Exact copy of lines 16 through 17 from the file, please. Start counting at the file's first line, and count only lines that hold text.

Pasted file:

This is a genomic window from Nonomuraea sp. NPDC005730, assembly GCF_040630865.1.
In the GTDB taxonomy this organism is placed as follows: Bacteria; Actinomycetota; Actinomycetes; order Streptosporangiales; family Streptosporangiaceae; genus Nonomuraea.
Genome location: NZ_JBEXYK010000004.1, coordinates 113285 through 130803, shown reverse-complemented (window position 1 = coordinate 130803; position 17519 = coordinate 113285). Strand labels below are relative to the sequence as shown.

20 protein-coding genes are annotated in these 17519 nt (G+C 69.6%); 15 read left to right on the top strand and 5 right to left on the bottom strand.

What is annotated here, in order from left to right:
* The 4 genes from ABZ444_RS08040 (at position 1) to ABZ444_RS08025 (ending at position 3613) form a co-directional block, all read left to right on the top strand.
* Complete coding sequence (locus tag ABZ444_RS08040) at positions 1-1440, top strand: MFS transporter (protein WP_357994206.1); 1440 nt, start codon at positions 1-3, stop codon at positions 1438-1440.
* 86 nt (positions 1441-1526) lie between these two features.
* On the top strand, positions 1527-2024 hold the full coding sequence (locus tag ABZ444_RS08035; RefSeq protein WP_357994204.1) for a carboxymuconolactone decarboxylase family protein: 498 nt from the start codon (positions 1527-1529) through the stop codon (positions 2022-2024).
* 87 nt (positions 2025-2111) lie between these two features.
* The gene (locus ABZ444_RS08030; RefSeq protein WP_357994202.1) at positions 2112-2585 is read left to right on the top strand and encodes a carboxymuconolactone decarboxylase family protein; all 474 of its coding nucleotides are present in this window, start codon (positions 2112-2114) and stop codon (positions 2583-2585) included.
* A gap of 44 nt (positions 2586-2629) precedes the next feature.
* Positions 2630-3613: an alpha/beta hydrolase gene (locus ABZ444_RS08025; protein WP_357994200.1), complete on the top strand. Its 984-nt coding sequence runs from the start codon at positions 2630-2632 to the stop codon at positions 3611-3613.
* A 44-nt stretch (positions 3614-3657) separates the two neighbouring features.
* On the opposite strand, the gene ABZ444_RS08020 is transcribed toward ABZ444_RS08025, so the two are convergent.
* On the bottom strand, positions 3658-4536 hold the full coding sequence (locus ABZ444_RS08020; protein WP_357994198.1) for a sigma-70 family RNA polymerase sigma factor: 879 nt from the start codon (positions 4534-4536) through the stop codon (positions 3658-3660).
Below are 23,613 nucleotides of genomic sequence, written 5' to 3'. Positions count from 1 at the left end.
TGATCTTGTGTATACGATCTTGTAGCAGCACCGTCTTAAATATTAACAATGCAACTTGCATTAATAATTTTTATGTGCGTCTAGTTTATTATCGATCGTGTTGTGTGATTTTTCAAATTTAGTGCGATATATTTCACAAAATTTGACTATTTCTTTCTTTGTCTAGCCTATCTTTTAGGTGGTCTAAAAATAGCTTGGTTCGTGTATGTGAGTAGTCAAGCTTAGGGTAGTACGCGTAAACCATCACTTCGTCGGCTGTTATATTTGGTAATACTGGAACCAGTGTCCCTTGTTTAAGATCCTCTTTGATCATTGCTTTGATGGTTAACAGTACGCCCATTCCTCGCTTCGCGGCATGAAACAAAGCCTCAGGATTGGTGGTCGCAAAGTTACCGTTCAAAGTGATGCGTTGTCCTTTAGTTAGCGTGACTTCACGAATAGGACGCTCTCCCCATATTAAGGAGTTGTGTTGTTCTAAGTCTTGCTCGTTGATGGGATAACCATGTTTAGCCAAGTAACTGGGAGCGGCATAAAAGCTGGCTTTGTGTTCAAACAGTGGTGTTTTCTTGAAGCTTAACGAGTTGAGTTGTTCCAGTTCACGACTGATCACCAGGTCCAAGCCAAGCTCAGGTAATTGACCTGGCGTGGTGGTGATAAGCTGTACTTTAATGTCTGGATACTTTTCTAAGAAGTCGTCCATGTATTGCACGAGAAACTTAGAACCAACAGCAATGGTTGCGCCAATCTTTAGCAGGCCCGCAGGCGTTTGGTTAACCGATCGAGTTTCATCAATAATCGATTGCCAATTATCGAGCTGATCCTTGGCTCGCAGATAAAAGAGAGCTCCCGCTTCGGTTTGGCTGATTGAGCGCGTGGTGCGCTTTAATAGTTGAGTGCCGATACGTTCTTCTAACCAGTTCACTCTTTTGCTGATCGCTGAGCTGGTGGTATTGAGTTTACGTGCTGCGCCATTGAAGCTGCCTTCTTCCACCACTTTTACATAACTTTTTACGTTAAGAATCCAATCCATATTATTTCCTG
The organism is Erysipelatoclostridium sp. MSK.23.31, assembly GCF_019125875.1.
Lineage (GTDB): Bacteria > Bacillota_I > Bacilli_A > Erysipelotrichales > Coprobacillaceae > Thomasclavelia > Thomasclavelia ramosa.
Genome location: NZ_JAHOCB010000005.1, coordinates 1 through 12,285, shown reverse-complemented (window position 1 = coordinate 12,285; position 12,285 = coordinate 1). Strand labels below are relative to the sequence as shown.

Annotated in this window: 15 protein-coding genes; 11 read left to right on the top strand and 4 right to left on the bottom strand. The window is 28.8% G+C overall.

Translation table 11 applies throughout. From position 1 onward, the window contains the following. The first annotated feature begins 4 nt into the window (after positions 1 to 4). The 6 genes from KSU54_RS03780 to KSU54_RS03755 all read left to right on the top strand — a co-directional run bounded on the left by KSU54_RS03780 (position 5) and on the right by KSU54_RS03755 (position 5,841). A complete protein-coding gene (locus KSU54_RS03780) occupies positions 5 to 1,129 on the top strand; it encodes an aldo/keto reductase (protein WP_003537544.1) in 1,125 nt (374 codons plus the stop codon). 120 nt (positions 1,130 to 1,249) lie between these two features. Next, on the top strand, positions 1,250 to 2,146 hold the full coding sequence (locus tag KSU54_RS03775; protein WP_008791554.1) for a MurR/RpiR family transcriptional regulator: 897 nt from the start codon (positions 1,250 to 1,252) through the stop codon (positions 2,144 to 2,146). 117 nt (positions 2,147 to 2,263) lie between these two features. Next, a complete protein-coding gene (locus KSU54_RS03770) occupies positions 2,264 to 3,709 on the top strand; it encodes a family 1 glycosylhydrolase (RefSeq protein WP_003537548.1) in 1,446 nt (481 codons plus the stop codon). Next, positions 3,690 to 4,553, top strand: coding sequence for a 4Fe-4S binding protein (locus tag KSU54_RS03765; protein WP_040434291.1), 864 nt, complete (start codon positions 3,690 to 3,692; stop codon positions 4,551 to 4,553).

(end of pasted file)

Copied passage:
* On the bottom strand, positions 3658-4536 hold the full coding sequence (locus ABZ444_RS08020; protein WP_357994198.1) for a sigma-70 family RNA polymerase sigma factor: 879 nt from the start codon (positions 4534-4536) through the stop codon (positions 3658-3660).
Below are 23,613 nucleotides of genomic sequence, written 5' to 3'. Positions count from 1 at the left end.